Abstract: This paper presents the results of long run labour productivity and GDP growth rate projections (until 2050) for each of the 25 EU Member States and provides a detailed overview of the forecast methodology used. These projections were undertaken in order to provide an internationally comparable macroeconomic framework against which to assess the potential economic and fiscal effects of ageing populations. The projections presented in this paper, using a common production function methodology for all 25 countries, show the GDP growth rate effects of an assumptions-driven extrapolation of recent trends in employment and labour productivity. These base case projections reflect the working assumption of “no policy change”.Various sensitivity tests are carried out to check the GDP per capita impact of some factors which have been excluded from the baseline scenario for reasons of simplicity or because of a lack of consensus in the academic literature. Some of the interesting conclusions that emerge from these sensitivity tests include : • Firstly, the GDP per capita impact of changes in the participation rate assumption used in the projections is much greater than for assumed changes in the share of part-time employment (i.e. in average hours worked per worker). • Secondly, the negative effect of a change in the age-structure of the population is fairly limited, although it is accepted that the labour productivity of an individual is likely to decline after the age of 55. A very strong fall in the productivity of older workers compared with that of prime-age workers would be required to significantly depress total labour productivity. Such an outcome, on the basis of current evidence, appears rather unlikely. • Thirdly, changing the TFP growth rate targets (e.g. use of the 1990’s average instead of the long-term 1970-2004 average) could strongly affect the projections. • Finally, an assumption of productivity convergence in levels substantially alters the projections for most EU10 countries but leaves the EU15 almost unchanged. JEL classific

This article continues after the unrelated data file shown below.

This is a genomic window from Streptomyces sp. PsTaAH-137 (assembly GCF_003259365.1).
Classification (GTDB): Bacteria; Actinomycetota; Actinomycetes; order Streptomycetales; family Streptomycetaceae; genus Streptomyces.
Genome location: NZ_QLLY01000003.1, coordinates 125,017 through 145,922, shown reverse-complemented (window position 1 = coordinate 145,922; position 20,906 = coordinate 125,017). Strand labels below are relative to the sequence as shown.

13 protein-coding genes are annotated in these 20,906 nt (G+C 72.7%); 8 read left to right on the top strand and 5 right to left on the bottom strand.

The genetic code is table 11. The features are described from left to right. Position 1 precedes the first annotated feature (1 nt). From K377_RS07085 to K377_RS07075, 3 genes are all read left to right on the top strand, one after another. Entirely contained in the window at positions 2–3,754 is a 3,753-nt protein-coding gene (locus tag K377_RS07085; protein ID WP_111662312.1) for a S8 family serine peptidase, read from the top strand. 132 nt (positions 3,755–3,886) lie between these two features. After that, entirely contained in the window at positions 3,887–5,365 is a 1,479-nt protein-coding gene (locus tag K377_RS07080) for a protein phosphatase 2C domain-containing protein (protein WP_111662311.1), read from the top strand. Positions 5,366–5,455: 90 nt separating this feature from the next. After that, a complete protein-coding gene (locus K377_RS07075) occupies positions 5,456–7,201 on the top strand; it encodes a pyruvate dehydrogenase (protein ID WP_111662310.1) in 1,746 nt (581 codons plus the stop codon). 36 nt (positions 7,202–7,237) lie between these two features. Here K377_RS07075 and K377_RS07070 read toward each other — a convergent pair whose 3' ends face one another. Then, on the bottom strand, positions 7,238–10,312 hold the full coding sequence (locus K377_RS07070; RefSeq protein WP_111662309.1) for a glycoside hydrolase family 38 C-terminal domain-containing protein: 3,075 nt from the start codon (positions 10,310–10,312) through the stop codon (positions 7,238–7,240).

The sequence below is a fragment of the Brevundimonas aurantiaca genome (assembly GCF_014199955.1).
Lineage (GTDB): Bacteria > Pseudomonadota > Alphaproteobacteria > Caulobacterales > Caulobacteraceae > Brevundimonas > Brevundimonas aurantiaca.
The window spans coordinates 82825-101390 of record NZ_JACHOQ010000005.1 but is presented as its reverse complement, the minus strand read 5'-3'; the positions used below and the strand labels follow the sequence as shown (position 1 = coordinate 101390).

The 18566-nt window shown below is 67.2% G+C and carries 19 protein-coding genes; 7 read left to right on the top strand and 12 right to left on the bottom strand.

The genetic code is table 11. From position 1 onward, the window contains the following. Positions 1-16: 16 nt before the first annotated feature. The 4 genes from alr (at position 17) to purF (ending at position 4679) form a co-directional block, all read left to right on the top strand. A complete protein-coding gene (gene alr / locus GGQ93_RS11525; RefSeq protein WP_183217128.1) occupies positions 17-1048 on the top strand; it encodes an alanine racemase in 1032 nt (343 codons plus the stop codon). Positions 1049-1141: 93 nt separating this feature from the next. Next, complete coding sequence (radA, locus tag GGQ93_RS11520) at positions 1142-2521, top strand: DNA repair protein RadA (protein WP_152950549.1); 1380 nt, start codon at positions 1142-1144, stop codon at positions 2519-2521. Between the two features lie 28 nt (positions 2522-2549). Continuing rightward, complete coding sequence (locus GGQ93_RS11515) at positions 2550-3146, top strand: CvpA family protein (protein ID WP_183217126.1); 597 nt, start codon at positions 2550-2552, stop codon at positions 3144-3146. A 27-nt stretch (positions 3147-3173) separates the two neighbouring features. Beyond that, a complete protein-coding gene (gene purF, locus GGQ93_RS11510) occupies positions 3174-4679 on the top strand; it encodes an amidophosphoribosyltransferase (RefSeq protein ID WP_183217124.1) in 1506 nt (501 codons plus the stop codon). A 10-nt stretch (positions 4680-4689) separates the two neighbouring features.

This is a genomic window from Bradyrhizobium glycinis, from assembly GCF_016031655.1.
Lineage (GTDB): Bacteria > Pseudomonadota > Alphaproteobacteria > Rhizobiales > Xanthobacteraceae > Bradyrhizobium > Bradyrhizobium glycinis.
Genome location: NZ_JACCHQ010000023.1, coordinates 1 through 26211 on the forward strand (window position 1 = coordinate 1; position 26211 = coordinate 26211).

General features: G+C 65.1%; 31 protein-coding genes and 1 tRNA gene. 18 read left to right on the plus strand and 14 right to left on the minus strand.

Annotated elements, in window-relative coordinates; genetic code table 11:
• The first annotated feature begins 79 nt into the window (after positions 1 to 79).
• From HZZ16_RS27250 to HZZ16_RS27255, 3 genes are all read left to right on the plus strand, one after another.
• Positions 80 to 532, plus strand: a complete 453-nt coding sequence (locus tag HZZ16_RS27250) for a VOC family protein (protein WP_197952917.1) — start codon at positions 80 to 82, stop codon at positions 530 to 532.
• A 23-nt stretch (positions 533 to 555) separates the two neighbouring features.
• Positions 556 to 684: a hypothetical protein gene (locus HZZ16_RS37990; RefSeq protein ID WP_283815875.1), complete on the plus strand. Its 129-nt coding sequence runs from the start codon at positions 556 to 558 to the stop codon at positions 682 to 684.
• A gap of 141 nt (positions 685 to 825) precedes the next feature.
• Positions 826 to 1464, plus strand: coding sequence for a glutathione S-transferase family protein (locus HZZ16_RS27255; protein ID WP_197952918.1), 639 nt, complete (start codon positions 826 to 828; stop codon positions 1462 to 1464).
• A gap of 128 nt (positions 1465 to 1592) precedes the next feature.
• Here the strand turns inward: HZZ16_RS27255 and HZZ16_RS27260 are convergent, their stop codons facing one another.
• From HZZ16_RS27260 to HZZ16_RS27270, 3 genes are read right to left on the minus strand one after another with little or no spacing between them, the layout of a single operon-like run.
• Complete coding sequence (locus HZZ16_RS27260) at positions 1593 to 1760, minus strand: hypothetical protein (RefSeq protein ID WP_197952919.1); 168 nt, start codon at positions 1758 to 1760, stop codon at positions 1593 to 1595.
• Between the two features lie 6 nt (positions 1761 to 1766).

Keywords: Productivity; ageing; long-term projections; production function; labour productivity; older workers
    JEL: J1 O47 J21 H55 J26 D24
    Date: 2006–08
  16. By: Diewert, W. Erwin; Wykoff, Frank C.
    Abstract: The paper considers how to measure capital in a model where technical progress is either embodied in new units of capital or it is "disembodied" and simply causes the price of capital services to fall. The disembodied case is considered in sections 2-4. Sections 2 and 3 set out standard vintage capital aggregation models when there is no embodied technical progress. Section 4 discusses disembodied obsolescence in more detail. Section 5 introduces new (more efficient) models of the capital good so that technical progress is embodied in the new models. Section 6 shows how the parameters in the Jorgenson model of capital services could be estimated by statistical agencies if their investment surveys covered sales and retirements of used assets as well as purchases of new assets. Section 7 concludes.
    JEL: C43 C81 D24 D92 E22 M4
    Date: 2006–11–23
  17. By: Schröder, Philipp J.H.
    Abstract: This essay deals with the issues of privatisation and restructuring in transition economies. The topics are addressed in both a descriptive and empirical manner. The centre of the analysis is the interrelation of privatisation, the resulting ownership form and the expected and actual effect on restructuring behaviour of firms. The essay identifies a slow progress in privatisation, paired with an overweight of insider owners. Furthermore substantial evidence on slow restructuring is collected. Overmanning and excessive social assets prevail in the privatised firms - in part regardless of the new ownership structure. Finally, the link to the government’s fiscal situation is drawn, the costs of restructuring to the government budget are identified. In presenting such account of the privatisation and restructuring situation, the essay provides a basis for formal explanations of slow privatisation and sluggish restructuring.
    Keywords: Privatization; Restructuring; Transition; Central adn Eastern Europe
    JEL: P2 P31 P26 L33
    Date: 2000
  18. By: Hałaj, Grzegorz
    Abstract: Measures of risk of domino effect (contagion) transmitted through interbank market are discussed and results on implementation of measurement procedure in banking sector are presented. It is shown how a very limited set of available data – interbank exposures and information from balance sheets and profit a loss accounts – can help in generating randomised scenarios of possible losses related to market and credit risk.
    Keywords: Contagion; banking system; interbank
    JEL: C62 G21
    Date: 2006–10